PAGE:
- professional artists who are Ontario residents working in an arts practice supported at OAC
Read the Guide to OAC Project Programs
or more eligibility information.
: Applicants must meet program and OAC eligibility criteria at the time of application and for the duration of your project.
- individuals who have received a Chalmers Professional Development Projects grant in the last three years
- arts administrators and producers
- ad hoc groups, collectives and organizations
- municipalities, colleges and universities
- permanent or semi-permanent faculty members of a college or university, including tenured, tenured-stream, contractually limited, and continuing employees
- students enrolled full- or part-time at an educational institution, including graduate students, regardless of the program of study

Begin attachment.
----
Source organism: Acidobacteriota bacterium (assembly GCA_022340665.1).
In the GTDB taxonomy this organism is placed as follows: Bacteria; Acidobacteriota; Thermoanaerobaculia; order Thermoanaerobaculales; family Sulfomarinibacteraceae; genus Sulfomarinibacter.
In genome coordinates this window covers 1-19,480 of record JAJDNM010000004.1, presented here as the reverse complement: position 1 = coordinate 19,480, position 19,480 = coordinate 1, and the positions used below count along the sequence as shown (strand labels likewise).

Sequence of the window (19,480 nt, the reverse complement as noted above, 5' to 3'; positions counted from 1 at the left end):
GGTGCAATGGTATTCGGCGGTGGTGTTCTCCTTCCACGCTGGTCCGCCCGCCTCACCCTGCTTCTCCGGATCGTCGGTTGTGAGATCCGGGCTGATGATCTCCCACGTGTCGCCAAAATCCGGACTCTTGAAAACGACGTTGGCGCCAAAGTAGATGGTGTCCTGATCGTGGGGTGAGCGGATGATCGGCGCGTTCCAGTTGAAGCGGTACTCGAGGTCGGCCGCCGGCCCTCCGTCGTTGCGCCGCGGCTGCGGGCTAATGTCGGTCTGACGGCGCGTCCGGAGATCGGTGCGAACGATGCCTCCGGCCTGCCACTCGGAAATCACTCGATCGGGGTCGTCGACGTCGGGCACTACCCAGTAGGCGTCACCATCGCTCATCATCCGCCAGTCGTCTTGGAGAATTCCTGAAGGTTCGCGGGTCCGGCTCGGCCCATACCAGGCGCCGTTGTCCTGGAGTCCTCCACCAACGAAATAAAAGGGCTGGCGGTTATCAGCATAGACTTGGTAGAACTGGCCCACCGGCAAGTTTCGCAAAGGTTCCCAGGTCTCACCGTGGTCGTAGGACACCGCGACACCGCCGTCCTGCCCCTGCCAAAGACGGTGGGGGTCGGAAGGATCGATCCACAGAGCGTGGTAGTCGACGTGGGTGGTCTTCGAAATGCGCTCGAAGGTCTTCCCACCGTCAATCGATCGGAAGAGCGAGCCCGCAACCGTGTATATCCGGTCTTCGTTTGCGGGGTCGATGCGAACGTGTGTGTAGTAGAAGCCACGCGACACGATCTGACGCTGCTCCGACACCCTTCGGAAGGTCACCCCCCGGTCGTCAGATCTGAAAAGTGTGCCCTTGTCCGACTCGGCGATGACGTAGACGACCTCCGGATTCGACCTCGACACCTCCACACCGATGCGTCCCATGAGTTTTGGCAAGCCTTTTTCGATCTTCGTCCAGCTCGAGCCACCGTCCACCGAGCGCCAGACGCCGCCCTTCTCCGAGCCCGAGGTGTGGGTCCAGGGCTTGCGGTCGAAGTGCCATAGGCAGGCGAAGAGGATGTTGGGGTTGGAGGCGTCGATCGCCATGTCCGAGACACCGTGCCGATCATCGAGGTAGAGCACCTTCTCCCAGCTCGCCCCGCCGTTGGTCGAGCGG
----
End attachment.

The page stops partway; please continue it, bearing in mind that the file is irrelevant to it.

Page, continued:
- anyone who has received a grant from one of the following programs and not completed and reported on the project:
- anyone who has not received notification that their application to one of the above programs was unsuccessful
This program funds
Eligible activities include:
- mentorships and apprenticeships
- skills training courses and master classes
All classes, mentorships, apprenticeships and meetings must take place either online, over the phone or by correspondence.
Eligible expenses include:
- artist fees – payment to yourself (maximum $150 per day)
- Artist fees should be calculated based on time or contribution to the project. The program does not fund living and personal expenses – do not include these as the rationale for the calculation of artist fees.